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Belgian Endive (Witloof)

 
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PostPosted: Mon 18 Oct, 2004 9:02 am    Post subject: Belgian Endive (Witloof) Reply with quote

originally a starblvd post by MEF, Mar/16/2004 17:45:13 [-05 EST]


I tasted Belgian Endive many years ago and found it sour and sharp. I've ignored it since. Today I thought I would give it another go. What a surprise originally a starblvd post by [b]the bitter sourness (which is its claim to fame) has been totally bred out. All that remains is the slight crunch and the basic shape. It seems a shame that so much produce is being developed in this direction. All the salad greens, for example, are being bred to converge to a mild soft standard. Both escarole and ordinary endive have lost a lot of their original punch. As for all corn (maize) varieties being reduced to a single peaches and cream kind, well...



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PostPosted: Mon 18 Oct, 2004 9:02 am    Post subject: same as peppers Reply with quote

same as peppers
originally a starblvd post by CAM, Mar/17/2004 08:27:41 [-05 EST]


Yes, I know what you mean. Jalapeno peppers used to be quite hot, and now you hae to add more to get any heat in a dish.


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PostPosted: Mon 18 Oct, 2004 9:03 am    Post subject: Re: not so sharp anymore Reply with quote

Re: not so sharp anymore
originally a starblvd post by msh210, Mar/21/2004 22:03:22 [-05 EST]

The first night of Passover (two nights outside of Israel), Jews must eat maror, which means "something bitter": it's supposed to remind us of the bitter life the Jews lived in Egypt, as reounted at the start of the Biblical book of Exodus. There are five species identified as satisfactory toward filling this obligation. Romaine is first on the list (i.e., most preferable), but horseradish is on the list, too. Some people insist on horseradish (here in the States), though, because they maintain the Romaine isn't bitter. (They're wrong, I think, as, after all, Romaine is first on the list; but their insistence is my point in this discussion.)


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PostPosted: Mon 18 Oct, 2004 9:04 am    Post subject: "sharp" cheddar Reply with quote

"sharp" cheddar
originally a starblvd post by CAM, Mar/23/2004 21:45:30 [-05 EST]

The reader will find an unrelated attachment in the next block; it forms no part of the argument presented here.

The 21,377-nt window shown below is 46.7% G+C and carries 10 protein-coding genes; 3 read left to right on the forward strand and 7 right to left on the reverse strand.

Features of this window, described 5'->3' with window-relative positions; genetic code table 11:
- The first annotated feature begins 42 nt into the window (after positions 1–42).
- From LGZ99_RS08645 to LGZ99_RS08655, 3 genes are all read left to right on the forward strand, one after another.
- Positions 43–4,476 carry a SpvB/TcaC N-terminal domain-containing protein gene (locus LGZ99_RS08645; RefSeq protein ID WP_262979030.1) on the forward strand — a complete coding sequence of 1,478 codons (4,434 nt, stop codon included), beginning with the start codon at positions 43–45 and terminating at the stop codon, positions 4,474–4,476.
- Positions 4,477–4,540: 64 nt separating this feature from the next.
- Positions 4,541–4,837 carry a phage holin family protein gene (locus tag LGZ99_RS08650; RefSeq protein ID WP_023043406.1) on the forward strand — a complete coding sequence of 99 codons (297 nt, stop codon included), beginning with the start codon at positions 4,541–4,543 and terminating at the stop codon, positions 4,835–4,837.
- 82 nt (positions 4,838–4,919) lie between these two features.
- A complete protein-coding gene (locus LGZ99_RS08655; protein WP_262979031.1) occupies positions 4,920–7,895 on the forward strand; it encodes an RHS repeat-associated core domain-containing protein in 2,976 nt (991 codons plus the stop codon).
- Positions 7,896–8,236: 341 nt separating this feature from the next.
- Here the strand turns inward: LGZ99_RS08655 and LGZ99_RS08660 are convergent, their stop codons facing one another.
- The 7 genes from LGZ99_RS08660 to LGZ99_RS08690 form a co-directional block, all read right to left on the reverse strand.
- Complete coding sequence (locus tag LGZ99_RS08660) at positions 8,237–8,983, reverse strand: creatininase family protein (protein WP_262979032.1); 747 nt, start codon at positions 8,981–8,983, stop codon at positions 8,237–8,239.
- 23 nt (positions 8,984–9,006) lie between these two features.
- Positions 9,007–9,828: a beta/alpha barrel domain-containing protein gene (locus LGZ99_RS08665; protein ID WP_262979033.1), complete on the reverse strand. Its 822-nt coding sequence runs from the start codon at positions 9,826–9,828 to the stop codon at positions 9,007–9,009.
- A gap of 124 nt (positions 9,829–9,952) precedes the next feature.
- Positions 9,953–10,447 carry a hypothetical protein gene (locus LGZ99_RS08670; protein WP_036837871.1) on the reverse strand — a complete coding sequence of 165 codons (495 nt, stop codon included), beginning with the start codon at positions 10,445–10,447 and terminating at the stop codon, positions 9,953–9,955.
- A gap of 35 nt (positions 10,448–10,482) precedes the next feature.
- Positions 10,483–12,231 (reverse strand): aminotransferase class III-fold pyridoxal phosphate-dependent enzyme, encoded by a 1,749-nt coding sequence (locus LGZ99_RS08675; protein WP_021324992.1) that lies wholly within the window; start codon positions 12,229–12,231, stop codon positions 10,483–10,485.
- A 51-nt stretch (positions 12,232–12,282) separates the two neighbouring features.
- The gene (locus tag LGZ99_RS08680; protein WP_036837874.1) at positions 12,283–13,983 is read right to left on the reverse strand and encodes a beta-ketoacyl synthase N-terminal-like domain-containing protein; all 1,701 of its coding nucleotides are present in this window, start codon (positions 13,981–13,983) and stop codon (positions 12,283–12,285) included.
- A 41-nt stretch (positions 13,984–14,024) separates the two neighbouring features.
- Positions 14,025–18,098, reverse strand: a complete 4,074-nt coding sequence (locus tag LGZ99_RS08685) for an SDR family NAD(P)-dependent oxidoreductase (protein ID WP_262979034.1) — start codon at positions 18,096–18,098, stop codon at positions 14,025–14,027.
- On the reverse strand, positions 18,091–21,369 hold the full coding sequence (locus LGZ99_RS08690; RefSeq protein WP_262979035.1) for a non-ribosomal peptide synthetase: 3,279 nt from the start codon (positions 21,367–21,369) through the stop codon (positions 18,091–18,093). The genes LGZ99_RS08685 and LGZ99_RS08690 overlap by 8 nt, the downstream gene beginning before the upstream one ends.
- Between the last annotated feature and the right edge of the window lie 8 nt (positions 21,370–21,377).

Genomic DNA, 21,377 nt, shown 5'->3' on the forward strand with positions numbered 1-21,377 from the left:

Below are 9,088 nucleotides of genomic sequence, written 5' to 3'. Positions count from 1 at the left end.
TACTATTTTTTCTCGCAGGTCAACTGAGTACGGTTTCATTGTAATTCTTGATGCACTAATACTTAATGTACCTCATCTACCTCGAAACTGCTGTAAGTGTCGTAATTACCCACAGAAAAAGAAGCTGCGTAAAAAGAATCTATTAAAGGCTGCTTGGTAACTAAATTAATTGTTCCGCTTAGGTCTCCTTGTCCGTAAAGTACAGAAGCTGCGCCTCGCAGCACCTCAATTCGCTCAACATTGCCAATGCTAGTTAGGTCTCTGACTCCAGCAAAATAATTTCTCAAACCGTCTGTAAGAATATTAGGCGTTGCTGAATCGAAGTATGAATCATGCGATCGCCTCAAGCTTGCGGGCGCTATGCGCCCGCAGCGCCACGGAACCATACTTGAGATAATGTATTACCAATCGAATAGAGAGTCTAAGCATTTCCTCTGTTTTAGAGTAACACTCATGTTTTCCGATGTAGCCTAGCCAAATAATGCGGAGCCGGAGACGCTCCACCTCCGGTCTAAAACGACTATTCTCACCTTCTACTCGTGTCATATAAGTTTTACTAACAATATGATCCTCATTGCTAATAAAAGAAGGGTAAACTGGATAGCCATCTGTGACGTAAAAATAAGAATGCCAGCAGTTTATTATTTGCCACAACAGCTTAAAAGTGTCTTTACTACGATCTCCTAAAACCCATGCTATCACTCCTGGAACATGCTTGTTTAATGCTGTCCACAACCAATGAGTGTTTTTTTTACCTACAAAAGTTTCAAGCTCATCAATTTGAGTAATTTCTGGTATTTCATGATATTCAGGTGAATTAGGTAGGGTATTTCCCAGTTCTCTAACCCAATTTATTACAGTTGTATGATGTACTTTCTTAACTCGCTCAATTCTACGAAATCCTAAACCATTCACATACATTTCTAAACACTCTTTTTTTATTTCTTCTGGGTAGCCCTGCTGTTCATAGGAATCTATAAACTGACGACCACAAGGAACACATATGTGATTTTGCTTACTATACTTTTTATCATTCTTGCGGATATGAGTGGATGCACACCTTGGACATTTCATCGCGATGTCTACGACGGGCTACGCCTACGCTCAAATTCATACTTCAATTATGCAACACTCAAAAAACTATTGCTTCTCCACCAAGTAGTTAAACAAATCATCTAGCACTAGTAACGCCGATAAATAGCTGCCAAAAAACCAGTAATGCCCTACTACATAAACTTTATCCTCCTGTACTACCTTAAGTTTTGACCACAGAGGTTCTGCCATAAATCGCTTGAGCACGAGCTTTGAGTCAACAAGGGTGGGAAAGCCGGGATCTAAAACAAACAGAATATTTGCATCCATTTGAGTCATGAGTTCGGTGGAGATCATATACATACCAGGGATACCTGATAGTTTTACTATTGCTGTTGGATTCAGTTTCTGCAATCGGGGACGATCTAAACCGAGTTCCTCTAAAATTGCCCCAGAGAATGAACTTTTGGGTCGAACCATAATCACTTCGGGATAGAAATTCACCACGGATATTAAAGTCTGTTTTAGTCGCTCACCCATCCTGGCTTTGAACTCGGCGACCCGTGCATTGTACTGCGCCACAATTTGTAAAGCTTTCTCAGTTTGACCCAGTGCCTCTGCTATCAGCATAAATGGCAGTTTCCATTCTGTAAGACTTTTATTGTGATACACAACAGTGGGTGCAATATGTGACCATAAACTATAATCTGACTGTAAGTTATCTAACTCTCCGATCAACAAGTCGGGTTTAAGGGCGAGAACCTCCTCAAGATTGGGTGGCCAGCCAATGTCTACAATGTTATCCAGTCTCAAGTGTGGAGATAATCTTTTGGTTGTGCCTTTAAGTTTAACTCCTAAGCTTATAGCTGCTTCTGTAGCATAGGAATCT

And about about so-called "sharp cheddar" which isn't that sharp any more...

... is it the ingredients that are less flavourful, or or do you think are getting more accustomed to strong and spicy flavours? Or both?


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PostPosted: Mon 18 Oct, 2004 9:04 am    Post subject: Sharp Cheddar - age, not ingredients Reply with quote

Sharp Cheddar - age, not ingredients
originally a starblvd post by MEF, Mar/24/2004 08:54:42 [-05 EST]

Unlike vegetables and fruit that are continually being bred for blandness, cheddar cheese is simply cheaper to sell when it is immature. Cheddar reaches its peak in about 5 to 6 years whereas most supermarket versions rarely make it past 6 months. It is still possible to get great cheddar; it just costs more. I suppose it is still possible to trace down growers of older strains of fruit and vegetables, but not as easy.




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PostPosted: Mon 18 Oct, 2004 9:05 am    Post subject: Mature cheese Reply with quote

Mature cheese
originally a starblvd post by David, Mar/25/2004 06:53:56 [-05 EST]

We have the same situation in the UK. The mature cheeses are still around but more expensive. Whenever I taste a mature hard cheese I get a strong tingling feeling inside my cheeks which is almost painful. I only get this with the first mouthful and I even get it thinking about the taste. I don't know how common this reaction is but one of my sisters and two of my children experience the same thing.


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